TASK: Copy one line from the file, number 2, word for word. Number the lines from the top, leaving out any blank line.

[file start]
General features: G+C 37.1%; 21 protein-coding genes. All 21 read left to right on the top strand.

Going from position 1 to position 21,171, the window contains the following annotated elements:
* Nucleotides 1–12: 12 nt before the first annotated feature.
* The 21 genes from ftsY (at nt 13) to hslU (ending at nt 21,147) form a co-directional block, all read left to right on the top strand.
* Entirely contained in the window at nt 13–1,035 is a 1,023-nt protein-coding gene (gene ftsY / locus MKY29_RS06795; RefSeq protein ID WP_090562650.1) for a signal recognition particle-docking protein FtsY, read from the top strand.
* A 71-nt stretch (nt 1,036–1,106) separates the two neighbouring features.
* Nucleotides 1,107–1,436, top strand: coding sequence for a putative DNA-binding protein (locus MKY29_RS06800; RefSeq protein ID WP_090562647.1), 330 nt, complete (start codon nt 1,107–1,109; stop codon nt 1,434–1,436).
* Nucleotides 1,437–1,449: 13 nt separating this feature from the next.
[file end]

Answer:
Going from position 1 to position 21,171, the window contains the following annotated elements: